Whenever I am close to completing something, or when something is hard to resolve I am tempted to do some tidying. Avoidance strategy ‘par excellence‘. So find something languishing in a plan chest and dust it off, find a frame knocking about the cellar and sort it out. This one is from the 1980’s though I can’t date it for certain it’s probably 1985. It resembles another work called Landscape Incident so it finally gets a title after thirty five years!
My last post suggested we were nearing completion…well if 27 of 35 is getting close then four more is closer still. Above we have (my vision !) of Mountsorrel, Rothley, Barrow upon Soar & Beeby. Luckily very few – maybe only one – of my regular observers will know any of these places!
I started Playground Of The Midlands rather a long time back*. Nothing that unusual as anyone who has followed this for some time will testify. But with these two this part of the larger project really is coming to a close. Of course there are some seven boroughs plus the city so, even with two completed, there are six to go…phew – will I get there? Who knows? But at the current rate of completions you’d be brave to predict success!
I just checked and the first From The Earth Wealth canvas was completed back in 2011.
You know how it is…you finish one box and another comes right along. So here’s A Confusion Of Clouds. Forgive me if I already signalled their arrival – I started it back in January of this year…but only just revisited it. So who knows, after all its all pre and post COVID…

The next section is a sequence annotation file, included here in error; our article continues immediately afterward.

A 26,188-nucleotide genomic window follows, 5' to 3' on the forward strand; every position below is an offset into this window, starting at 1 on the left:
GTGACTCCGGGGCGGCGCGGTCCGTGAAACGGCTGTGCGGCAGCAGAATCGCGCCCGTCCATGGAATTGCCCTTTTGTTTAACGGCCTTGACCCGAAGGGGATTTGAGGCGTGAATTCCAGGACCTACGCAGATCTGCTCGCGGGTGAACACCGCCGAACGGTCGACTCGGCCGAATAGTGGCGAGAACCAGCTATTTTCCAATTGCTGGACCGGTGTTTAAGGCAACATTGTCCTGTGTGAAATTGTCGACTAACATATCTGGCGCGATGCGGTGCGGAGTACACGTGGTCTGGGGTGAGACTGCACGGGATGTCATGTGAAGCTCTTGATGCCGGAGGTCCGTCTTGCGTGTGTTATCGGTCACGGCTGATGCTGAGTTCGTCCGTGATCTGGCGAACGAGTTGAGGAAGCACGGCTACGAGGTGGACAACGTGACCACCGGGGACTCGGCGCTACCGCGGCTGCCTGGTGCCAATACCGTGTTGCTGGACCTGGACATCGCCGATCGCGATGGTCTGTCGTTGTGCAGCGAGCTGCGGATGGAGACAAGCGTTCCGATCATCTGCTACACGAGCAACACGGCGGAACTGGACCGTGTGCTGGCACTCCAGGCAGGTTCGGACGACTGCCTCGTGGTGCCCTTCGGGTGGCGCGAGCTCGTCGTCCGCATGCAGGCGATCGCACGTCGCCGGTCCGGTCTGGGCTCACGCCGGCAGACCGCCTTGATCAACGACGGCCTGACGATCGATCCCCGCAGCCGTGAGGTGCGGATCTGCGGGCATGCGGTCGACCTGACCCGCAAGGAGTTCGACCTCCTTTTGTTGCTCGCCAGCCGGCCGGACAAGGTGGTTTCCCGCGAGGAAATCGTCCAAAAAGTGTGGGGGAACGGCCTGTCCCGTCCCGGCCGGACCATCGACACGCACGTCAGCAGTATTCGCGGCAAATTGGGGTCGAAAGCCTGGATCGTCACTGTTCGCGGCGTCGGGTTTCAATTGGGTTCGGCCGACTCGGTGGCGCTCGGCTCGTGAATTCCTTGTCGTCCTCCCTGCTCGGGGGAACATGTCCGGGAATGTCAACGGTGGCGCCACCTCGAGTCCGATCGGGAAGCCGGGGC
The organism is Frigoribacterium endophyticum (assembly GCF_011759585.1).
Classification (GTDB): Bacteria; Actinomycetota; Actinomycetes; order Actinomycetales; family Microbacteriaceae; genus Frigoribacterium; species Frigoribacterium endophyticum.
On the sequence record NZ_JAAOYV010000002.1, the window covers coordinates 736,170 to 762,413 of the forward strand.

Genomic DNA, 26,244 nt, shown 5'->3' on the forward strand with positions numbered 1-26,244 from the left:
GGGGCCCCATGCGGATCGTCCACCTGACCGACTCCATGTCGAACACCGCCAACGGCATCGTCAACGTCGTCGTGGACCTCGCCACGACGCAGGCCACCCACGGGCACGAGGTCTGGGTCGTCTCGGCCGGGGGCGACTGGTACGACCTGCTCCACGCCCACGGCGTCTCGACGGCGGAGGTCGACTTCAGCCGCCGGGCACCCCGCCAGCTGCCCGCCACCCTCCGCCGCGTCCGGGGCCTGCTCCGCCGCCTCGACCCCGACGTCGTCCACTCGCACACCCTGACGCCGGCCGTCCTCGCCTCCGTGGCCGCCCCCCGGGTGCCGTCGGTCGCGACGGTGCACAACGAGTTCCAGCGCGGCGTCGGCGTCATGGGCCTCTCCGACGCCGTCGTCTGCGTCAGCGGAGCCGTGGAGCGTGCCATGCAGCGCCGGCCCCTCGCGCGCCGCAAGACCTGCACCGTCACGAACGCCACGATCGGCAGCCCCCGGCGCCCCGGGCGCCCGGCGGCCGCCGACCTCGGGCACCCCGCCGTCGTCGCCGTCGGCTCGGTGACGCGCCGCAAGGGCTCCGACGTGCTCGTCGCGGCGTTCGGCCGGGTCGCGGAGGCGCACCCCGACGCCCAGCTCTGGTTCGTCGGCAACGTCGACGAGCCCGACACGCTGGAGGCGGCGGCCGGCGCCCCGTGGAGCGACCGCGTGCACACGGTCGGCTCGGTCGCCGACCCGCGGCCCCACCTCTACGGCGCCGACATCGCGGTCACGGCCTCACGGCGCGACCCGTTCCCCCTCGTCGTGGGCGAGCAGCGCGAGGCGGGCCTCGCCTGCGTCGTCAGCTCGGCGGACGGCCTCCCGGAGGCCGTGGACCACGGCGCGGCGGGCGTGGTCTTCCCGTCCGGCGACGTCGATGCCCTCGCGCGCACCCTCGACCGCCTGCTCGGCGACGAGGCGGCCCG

And also a plug…for Days Like These, now showing at the Malthouse, Town Mill Galleries, Mill Lane, Lyme Regis until 4th Nov. (daily 10 till 4) where I’m showing a few of my Paintings Standing Up.
Goodness I hate this ‘new improved’ WordPress! How do you make something simple and straightforward so much more of a faf? Get Bojo’s Government in I guess… But I digress. It’s truly a ‘red letter day’ for me as I’ve finished my Wonky Geometry box set. Four boxes, 45 in each…180 in total.
Now here’s an idea. I’ve passed by the Artists Support Pledge idea for several reasons, not least that I’d likely not sell much or anything! But I’m now thinking I could donate a little more directly. So if anyone was interested they could message me and have one for £40…a Bobby Moore (score) for me and one for the pot (its possible to do that through their website). Somewhere on this site I’ve put up several of the series already…but I’ll add more this weekend.